With Emphasis on Costal Morphology as Related to Flight Mechanics
Razin Ahmed and David Neff, Department of Bio. Science, Marshall University
M.U. Confocal Facility




...This study examined morphological variation in two species of dragonflies from the family Libellulidae, Erythemis simplicicollis (pond hawk) and Pachydiplax longipennis (blue dasher) [Fig. 1,2]. A review of the literature on the two species demonstrated substantial behavioral variations. Notably, male intraspecific territorial behavior has been described and consist of unique flight patterns. Classical dragonfly taxonomy is often based upon the venation of the wings which have been shown to be specialized to fulfill aerodynamic needs. The goal of this study was to see if the morphology of the wing structures of the dragonflies made any difference when it came to these unique flight patterns. To this end we will use a confocal laser scanning microscope to observe the autofluorescence that occurs in most insect cuticles; this data will be used to reconstruct the structures of interest. Particular features were chosen based on flight studies that have shown that variation in morphology of wing features can correlate with various biomechanically defined flight behaviors and patterns. Thus the morphologies of two distinct areas of wing venations and thickness of the wing blade, features common to all Libellulinae, are examined (Fig. 6). Also, ratios of whole wing dimensions and body mass are measured as a means to normalize the wing vein data.


Fig. 1 Erythemis
Fig. 2 Pachydiplax


...Dragonflies are highly dependent on their wings to perform their daily activities. Without their wings they would not be able to forage for food, mate, and defend their territory. Just as our ancestors gained inspiration from flying creatures in their quest for flight, so might we use the natural forms shaped by eons of selective pressure to inspire new ideas pertaining to flight and engineering. Dragonflies are better to study as aero models than for example, flies, because first they have the most unusual of insects flight behaviors, the ability to glide while not flapping wings. Secondly the way they fly and maneuver cannot be duplicated by any other order. Thirdly, as gliders, their wing structure (as an aerofoil) tells us much of why they are such great fliers. Lastly they are one of the largest insects so it can be easier to study them, especially in experiments done by researchers that employ simultaneous video/aerodynamic data collection. These qualities make them good models for fixed wing studies.
...Unlike aircraft, most winged insects must produce aerodynamic forces by flapping their wings, this is not always so with the dragonfly. “An aircraft has a pair of fixed wings, and the forces necessary for flight are generated by the interaction between the wing and the surrounding air” (Sudo et al.1999: pg.723). Sudo goes on to say that the gross weight in insects is equivalent to the lift generated during the hovering of the insect. For dragonflies, the dimensions of their wings let them be extremely versatile fliers. They are able to fly at high-speed forward, hovering, and backward. They can also fly by vertical takeoff and landing. However of all these abilities it is the dragonfly’s gliding that makes them useful in studying fixed aerofoils. According to Sudo and colleagues, leading edge morphology, camber, vein bifurcation angles, body weight, and gross dimensions of dragonfly wings all correlate to the flying behavior of dragonflies. The aerofoil is defined by 3 basic measurements, span, chord and camber. These qualities of a wing combine to define its glide ratio or coefficient of lift/coefficient of drag (Fig. 3, Fig. 5 A.). Dragonfly span and chord is the same measurement as in aircraft wings (Fig.4). Camber in dragonfly is defined by leading edge shape and by corrugations in an otherwise flat membranous wing. Among insects, only locusts have such severe corrugations and are such good gliders as well (Okamoto et al.).
...Wing of dragonfly like virtually all insect cuticle is made of chitin (sugar) fibers combined with various protein and non-protein compounds that can serve as cross-links. These fibers and cross-links define the material properties of the insect’s exoskeleton (including wings). Chitin itself doesn’t fluoresce brightly, however, the other components of cuticle have been shown to autofluoresce (Zill, 2000); here we use this property to create a representation of the dragonfly wing. The basic features of the wings are cells demarcated by veins and spanned by membranes. In the present study we have surveyed the wings of two dragonfly species, Pachydiplax longipennis and Erythemis simplicicollis. We have collected data that show the different regions of the wing emit qualitatively different light wavelengths.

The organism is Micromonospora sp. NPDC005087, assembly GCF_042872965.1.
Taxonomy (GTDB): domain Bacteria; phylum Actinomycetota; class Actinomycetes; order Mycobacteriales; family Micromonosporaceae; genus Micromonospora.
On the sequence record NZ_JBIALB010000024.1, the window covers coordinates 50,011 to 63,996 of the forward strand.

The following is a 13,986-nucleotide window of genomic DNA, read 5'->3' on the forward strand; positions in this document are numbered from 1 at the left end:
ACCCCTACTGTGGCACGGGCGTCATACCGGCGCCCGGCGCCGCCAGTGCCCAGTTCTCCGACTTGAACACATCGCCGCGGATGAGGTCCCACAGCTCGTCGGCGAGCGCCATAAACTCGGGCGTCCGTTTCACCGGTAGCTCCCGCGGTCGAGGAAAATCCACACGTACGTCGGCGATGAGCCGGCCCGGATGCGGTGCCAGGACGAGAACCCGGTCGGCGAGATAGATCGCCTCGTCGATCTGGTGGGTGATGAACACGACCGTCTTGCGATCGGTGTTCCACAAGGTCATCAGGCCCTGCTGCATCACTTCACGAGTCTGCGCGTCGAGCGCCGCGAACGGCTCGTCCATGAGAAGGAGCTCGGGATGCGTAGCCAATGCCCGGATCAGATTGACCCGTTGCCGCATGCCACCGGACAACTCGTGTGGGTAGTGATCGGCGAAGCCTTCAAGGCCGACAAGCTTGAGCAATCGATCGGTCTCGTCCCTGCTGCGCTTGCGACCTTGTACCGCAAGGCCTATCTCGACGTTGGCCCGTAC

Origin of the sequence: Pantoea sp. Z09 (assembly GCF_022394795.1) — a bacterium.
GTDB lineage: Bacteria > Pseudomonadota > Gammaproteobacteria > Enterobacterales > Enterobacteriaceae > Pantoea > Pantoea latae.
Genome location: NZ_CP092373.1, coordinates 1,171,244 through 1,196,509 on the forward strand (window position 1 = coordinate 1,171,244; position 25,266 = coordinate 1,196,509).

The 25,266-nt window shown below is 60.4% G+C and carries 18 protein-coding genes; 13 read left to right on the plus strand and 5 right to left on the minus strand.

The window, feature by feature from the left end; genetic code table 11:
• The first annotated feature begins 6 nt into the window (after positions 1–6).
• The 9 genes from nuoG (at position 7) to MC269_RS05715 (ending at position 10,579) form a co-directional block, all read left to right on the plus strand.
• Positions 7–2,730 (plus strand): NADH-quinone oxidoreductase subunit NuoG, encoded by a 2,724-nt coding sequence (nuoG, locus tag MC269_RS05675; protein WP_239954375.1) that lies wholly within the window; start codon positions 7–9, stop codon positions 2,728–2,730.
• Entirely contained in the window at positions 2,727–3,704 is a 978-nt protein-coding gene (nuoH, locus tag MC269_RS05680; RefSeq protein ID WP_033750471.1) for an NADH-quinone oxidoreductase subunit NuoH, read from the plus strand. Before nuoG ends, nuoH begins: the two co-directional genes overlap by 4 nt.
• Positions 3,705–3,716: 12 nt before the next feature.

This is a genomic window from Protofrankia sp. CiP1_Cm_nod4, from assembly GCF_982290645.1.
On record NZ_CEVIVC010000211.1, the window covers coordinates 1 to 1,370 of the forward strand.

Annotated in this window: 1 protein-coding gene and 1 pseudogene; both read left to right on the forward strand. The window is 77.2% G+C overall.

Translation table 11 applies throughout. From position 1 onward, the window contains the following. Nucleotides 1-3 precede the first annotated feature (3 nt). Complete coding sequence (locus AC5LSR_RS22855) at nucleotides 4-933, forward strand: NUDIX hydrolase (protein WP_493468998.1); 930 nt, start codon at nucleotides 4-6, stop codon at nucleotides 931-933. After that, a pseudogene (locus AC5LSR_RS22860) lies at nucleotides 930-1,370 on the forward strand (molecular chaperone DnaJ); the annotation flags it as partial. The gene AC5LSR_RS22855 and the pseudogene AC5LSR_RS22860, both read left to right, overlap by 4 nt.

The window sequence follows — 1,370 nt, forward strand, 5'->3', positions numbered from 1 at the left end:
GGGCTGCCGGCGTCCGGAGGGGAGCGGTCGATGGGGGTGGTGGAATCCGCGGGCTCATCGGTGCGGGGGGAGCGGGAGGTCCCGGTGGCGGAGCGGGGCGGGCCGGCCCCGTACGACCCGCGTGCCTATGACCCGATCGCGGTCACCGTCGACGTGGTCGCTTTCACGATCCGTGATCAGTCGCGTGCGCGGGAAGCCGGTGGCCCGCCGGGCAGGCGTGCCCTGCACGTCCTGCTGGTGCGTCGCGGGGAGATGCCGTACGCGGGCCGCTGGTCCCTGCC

...The species Pachydiplax longipennis and Erythemis simplicicollis were studied due to the fact that they were readily available around Huntington, WV and dry samples were available in the Biological Department of Marshall University. The two species from the same suborder (Anisoptera) and family (Libellulidae) differed in wing structure and flying behavior. The purpose of the study is to test for correlations of flying behavior to wing morphologies of Pachydiplax longipennis and Erythemis simplicicollis and to make a simple survey of fluorescent structures in the dragonfly wing.


Fig. 4

Histological transverse section through a dragonfly wing (Okamoto). Note the corrugations that give the otherwise flat wing an aerofoil shape. The blue circle shows the location of our 3D reconstructions as seen in Fig. 5.

Fig. 3

  Materials and Methods:

...Using past biomechanical (wind tunnel) studies as a guide, we chose to focus our search on the costal margin (Fig. 6). We also surveyed at low-mag. specific, chord-wise regions at mechanically important areas of the wings (triangle and pterostigma). Most data was collected with a laser scanning confocal microscope (Bio-Rad MRC 1024). Using this microscope and Bio-Rad software we were able to take optical sections of the wings at three different emission wavelengths and reassemble these optical sections into 3D renderings. Pachydiplax longipennis and Erythemis simplicicollis wings were cut up into three pieces and put into phosphate-buffer saline (PBS) solutions. The wings of the two species of dragonflies that were available were measured by a digital caliper and were weighed by a digital balance.
...We rehydrated dried specimens in PBS (137mM of NaCl, 2mM of KH2PO4, 2.7mM of KCl, 10mM Na2HPO4; pH tested were 2, 7, and 12). An initial survey of pH dependent fluorescence showed that PBS of pH 12 gave the highest fluorescent yield from the veins. We were pleased to find that old, dry specimens fluoresced adequately after rehydration. After finding optimal pH, left wings of both species were rehydrated in the buffer solution, cut chord-wise and placed between two coverslips. The areas defined above indicate where we cut the wings.